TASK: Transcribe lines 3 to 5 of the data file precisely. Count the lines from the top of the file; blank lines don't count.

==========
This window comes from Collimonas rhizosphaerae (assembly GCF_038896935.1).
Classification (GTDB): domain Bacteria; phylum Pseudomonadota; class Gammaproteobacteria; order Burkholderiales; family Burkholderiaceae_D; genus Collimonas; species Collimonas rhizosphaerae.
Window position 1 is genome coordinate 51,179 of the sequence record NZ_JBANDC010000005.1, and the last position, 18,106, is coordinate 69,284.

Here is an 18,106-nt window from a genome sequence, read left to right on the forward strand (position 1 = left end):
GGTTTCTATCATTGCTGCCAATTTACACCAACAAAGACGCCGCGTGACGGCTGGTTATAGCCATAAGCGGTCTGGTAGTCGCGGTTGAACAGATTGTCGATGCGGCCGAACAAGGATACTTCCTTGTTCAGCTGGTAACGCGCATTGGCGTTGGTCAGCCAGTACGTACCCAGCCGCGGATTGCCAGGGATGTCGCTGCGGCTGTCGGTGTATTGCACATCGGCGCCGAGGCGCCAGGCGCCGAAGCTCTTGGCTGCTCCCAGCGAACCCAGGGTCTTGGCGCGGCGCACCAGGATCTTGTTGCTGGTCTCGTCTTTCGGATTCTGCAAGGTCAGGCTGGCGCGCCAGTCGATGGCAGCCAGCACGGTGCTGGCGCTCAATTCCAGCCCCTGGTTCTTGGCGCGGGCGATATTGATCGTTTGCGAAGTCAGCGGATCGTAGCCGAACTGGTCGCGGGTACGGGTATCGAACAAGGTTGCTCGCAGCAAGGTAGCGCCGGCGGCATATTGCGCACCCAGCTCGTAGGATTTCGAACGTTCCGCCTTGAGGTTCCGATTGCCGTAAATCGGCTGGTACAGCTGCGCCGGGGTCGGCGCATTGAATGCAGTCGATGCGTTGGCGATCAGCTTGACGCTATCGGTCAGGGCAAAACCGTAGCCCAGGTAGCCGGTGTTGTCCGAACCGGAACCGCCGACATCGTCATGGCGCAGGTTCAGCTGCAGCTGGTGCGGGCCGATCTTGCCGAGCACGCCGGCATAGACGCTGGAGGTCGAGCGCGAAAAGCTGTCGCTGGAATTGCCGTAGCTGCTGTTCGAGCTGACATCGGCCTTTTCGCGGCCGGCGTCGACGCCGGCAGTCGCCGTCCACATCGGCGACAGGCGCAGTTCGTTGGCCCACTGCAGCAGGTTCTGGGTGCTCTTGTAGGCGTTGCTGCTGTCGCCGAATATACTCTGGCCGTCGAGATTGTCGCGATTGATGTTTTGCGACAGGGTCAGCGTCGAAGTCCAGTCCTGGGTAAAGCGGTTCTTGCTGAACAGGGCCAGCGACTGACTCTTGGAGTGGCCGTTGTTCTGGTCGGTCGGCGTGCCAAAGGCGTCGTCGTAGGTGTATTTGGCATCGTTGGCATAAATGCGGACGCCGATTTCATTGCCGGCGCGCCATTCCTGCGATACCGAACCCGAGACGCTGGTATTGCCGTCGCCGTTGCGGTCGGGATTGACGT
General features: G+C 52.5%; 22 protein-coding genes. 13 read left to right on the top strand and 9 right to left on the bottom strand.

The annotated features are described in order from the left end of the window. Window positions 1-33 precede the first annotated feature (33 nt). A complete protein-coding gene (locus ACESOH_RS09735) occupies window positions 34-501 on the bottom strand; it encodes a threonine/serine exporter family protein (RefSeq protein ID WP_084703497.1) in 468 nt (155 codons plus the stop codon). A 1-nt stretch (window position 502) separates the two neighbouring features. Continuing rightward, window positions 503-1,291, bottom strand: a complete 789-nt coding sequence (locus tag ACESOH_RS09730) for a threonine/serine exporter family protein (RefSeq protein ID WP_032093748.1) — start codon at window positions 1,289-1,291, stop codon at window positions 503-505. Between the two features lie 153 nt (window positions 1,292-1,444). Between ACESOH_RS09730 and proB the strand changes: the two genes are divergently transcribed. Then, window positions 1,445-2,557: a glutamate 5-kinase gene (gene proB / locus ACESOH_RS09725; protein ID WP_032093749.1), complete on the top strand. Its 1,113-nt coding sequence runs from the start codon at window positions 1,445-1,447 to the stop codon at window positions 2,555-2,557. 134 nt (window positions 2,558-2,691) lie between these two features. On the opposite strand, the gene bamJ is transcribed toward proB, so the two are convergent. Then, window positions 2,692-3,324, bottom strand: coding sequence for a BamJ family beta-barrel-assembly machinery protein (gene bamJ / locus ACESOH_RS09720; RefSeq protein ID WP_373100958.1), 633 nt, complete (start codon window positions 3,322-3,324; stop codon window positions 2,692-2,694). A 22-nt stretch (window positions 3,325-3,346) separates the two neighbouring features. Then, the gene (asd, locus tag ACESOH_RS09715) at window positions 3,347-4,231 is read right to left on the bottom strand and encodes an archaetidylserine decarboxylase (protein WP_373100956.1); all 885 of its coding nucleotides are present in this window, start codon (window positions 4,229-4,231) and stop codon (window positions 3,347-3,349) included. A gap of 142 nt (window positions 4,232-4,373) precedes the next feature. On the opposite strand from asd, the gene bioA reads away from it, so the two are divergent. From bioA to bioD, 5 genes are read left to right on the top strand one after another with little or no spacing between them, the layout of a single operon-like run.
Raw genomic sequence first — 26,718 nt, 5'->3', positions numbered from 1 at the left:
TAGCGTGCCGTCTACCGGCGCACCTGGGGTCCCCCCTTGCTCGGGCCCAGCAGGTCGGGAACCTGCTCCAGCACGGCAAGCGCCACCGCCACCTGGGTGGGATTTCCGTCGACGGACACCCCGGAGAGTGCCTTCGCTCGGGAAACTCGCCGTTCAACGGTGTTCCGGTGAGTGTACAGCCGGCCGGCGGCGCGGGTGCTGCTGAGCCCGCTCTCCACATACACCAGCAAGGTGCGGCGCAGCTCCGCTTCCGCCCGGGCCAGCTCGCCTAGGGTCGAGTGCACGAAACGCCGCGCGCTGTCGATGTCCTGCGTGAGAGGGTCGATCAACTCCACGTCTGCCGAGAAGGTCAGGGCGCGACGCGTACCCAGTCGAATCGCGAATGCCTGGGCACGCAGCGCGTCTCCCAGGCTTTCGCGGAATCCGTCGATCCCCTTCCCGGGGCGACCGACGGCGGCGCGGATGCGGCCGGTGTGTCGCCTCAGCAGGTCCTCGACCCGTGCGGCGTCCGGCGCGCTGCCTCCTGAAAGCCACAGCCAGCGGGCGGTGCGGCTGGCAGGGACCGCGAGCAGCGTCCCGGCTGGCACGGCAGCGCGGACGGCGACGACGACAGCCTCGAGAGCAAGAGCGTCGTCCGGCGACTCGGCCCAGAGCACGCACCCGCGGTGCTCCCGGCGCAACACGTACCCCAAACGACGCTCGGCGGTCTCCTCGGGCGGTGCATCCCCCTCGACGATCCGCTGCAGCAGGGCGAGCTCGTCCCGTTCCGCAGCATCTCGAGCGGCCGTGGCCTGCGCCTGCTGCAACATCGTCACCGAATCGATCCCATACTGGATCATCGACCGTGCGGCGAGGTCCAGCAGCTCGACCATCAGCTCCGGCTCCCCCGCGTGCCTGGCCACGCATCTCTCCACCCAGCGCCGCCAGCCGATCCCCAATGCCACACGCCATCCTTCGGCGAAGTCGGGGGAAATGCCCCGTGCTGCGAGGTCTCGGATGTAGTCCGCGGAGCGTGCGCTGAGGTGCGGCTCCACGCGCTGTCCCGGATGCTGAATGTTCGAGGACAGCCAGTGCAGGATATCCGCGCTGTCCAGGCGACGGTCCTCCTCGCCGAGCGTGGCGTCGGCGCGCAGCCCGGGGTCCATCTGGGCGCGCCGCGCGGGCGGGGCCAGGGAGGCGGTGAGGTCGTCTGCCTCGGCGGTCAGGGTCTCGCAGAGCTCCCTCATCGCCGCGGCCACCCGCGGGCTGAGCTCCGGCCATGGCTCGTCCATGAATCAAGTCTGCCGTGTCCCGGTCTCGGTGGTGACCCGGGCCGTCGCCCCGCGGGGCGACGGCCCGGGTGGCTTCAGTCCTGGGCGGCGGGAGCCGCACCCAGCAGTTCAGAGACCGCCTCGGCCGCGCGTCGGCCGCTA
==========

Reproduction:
Window position 1 is genome coordinate 51,179 of the sequence record NZ_JBANDC010000005.1, and the last position, 18,106, is coordinate 69,284.

Here is an 18,106-nt window from a genome sequence, read left to right on the forward strand (position 1 = left end):
GGTTTCTATCATTGCTGCCAATTTACACCAACAAAGACGCCGCGTGACGGCTGGTTATAGCCATAAGCGGTCTGGTAGTCGCGGTTGAACAGATTGTCGATGCGGCCGAACAAGGATACTTCCTTGTTCAGCTGGTAACGCGCATTGGCGTTGGTCAGCCAGTACGTACCCAGCCGCGGATTGCCAGGGATGTCGCTGCGGCTGTCGGTGTATTGCACATCGGCGCCGAGGCGCCAGGCGCCGAAGCTCTTGGCTGCTCCCAGCGAACCCAGGGTCTTGGCGCGGCGCACCAGGATCTTGTTGCTGGTCTCGTCTTTCGGATTCTGCAAGGTCAGGCTGGCGCGCCAGTCGATGGCAGCCAGCACGGTGCTGGCGCTCAATTCCAGCCCCTGGTTCTTGGCGCGGGCGATATTGATCGTTTGCGAAGTCAGCGGATCGTAGCCGAACTGGTCGCGGGTACGGGTATCGAACAAGGTTGCTCGCAGCAAGGTAGCGCCGGCGGCATATTGCGCACCCAGCTCGTAGGATTTCGAACGTTCCGCCTTGAGGTTCCGATTGCCGTAAATCGGCTGGTACAGCTGCGCCGGGGTCGGCGCATTGAATGCAGTCGATGCGTTGGCGATCAGCTTGACGCTATCGGTCAGGGCAAAACCGTAGCCCAGGTAGCCGGTGTTGTCCGAACCGGAACCGCCGACATCGTCATGGCGCAGGTTCAGCTGCAGCTGGTGCGGGCCGATCTTGCCGAGCACGCCGGCATAGACGCTGGAGGTCGAGCGCGAAAAGCTGTCGCTGGAATTGCCGTAGCTGCTGTTCGAGCTGACATCGGCCTTTTCGCGGCCGGCGTCGACGCCGGCAGTCGCCGTCCACATCGGCGACAGGCGCAGTTCGTTGGCCCACTGCAGCAGGTTCTGGGTGCTCTTGTAGGCGTTGCTGCTGTCGCCGAATATACTCTGGCCGTCGAGATTGTCGCGATTGATGTTTTGCGACAGGGTCAGCGTCGAAGTCCAGTCCTGGGTAAAGCGGTTCTTGCTGAACAGGGCCAGCGACTGACTCTTGGAGTGGCCGTTGTTCTGGTCGGTCGGCGTGCCAAAGGCGTCGTCGTAGGTGTATTTGGCATCGTTGGCATAAATGCGGACGCCGATTTCATTGCCGGCGCGCCATTCCTGCGATACCGAACCCGAGACGCTGGTATTGCCGTCGCCGTTGCGGTCGGGATTGACGT